One of the ironies and formal strategies of the movie, however, is Morrison’s “narrative reconstruction” of Dawson’s history through craftily edited excerpts from the movies’ fictional narratives as well as newsreels—most of them made between 1899 and 1921. No stranger to the transformative power of found early film, Morrison demonstrated his passion for decomposing celluloid in Decasia (2002), a mesmerizing fever dream comprising films in varying states of decay edited into a “narrative” about mortality. In an act of supreme irony, Decasia was selected for preservation by the National Film Registry in 2013, the first film of the new century to be so privileged.
Following suit in his new work, Morrison edits the films, in comparable states of decay, into sequences that dramatize the social dynamics of the town. For example, to illustrate the population’s obsession with gambling, he excerpts scenes depicting the activity from eight different films (all shot between 1899 and 1919), cleverly cutting from one to the next to suggest dramatic continuity, increasing tension, and even parallel gestures. These come to a climax with a dramatic scene from Clarence Brown’s The Trail of ’98 (1928)—based on a legendary novel of the gold rush—in which a distraught woman (Dolores del Río), weighing gold in both palms, laughs hysterically while mockingly contrasting its value to her unhappiness. The frenzied footage that follows nails Morrison’s point—that many who were lured to the Klondike came to a tragic end. Indeed, of the hundred thousand people who initially set out for gold, seventy thousand turned back or perished. Chaplin’s film didn’t tell the whole story.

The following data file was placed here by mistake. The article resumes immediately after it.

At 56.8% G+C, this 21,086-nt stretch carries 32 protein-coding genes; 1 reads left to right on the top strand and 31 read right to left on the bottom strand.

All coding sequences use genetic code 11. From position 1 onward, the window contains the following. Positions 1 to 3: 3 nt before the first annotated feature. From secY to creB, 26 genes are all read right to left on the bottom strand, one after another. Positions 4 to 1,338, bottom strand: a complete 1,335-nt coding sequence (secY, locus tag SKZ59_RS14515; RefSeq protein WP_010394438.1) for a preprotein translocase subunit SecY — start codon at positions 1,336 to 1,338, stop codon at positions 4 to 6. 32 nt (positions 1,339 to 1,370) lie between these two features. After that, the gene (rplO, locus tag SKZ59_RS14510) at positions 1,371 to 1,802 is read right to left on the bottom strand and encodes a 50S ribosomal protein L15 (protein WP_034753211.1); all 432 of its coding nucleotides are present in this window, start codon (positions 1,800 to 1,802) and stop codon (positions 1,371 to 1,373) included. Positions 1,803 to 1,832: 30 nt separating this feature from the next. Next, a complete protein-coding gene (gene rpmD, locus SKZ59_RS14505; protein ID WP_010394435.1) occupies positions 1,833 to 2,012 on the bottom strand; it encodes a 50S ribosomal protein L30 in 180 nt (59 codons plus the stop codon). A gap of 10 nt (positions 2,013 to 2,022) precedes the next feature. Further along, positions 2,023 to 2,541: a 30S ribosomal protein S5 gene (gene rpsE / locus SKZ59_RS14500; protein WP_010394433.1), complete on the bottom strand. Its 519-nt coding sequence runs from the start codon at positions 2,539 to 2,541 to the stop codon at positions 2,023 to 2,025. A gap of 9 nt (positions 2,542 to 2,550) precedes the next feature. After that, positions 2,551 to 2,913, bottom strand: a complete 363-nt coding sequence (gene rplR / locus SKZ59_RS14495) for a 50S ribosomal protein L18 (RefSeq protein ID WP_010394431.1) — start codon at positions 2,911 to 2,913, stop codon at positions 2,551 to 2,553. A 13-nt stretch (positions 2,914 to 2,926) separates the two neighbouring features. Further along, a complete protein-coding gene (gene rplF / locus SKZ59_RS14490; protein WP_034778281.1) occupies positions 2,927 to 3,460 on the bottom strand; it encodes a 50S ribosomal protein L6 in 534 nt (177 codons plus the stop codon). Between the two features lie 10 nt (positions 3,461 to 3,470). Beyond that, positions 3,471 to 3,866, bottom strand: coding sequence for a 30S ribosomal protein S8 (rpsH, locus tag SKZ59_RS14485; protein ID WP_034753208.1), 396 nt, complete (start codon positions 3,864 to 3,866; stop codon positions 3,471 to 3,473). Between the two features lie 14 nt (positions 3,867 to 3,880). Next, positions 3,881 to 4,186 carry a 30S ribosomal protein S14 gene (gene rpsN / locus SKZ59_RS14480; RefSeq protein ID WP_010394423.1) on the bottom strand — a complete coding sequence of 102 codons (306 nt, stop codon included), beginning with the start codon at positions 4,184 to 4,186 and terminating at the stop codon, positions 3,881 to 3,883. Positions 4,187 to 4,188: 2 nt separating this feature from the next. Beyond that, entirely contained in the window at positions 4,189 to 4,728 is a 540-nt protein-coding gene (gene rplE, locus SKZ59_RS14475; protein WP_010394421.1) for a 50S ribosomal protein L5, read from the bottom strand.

Morrison’s approach confirms not only that most fiction films, especially from Hollywood, followed often interchangeable conventions and patterns, but that such patterns illustrated equally predictable and consistent aspects of human behavior. The lust for gold comes off as merely the outward sign of the craven nature, unruly passions, and hopeless dreams that have always destroyed people’s lives.
Peppered throughout are glimpses of people who became huge celebrities years later: a newsboy named Sid Grauman went on to build Grauman’s Egyptian and Chinese Theaters in Hollywood; Alex Pantages, who with his partner, Kate, built Dawson’s Orpheum Theater, became one of the first movie tycoons in America. His Pantages Theater was where the Oscars were held. We learn that a man named Fred Trump opened the Arctic Hotel, a brothel-cum-bar-cum-restaurant in neighboring Whitehorse. William Desmond Taylor was a timekeeper on a dredge for the Yukon Gold Company (owned by the Guggenheim brothers) before he became one of Hollywood’s most successful filmmakers, acting in or directing sixty films before he was, it is alleged, murdered in 1922.